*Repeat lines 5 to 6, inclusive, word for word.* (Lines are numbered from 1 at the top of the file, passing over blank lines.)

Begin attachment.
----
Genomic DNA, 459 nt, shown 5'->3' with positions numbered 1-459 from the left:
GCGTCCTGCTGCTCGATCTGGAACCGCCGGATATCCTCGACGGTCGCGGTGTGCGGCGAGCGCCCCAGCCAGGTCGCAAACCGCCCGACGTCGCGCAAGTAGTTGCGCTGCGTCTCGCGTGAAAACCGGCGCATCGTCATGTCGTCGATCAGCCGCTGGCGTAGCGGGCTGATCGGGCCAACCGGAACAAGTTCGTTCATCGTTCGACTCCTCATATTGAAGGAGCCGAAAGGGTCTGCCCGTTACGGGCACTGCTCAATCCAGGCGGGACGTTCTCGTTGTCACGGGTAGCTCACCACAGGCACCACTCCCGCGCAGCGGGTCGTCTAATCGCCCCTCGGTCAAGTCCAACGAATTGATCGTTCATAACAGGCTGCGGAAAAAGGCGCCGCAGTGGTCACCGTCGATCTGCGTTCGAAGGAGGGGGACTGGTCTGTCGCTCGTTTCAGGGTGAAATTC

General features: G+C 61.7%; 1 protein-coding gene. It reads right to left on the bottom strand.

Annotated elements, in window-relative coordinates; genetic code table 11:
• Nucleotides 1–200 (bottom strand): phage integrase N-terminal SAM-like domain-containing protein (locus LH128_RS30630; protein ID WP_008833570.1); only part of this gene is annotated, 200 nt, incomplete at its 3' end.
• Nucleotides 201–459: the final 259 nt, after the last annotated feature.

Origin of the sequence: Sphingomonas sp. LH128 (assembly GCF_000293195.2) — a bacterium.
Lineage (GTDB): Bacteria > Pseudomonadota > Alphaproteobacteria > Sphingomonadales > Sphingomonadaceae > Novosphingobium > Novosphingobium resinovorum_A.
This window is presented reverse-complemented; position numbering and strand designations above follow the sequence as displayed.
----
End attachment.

• Nucleotides 1–200 (bottom strand): phage integrase N-terminal SAM-like domain-containing protein (locus LH128_RS30630; protein ID WP_008833570.1); only part of this gene is annotated, 200 nt, incomplete at its 3' end.
• Nucleotides 201–459: the final 259 nt, after the last annotated feature.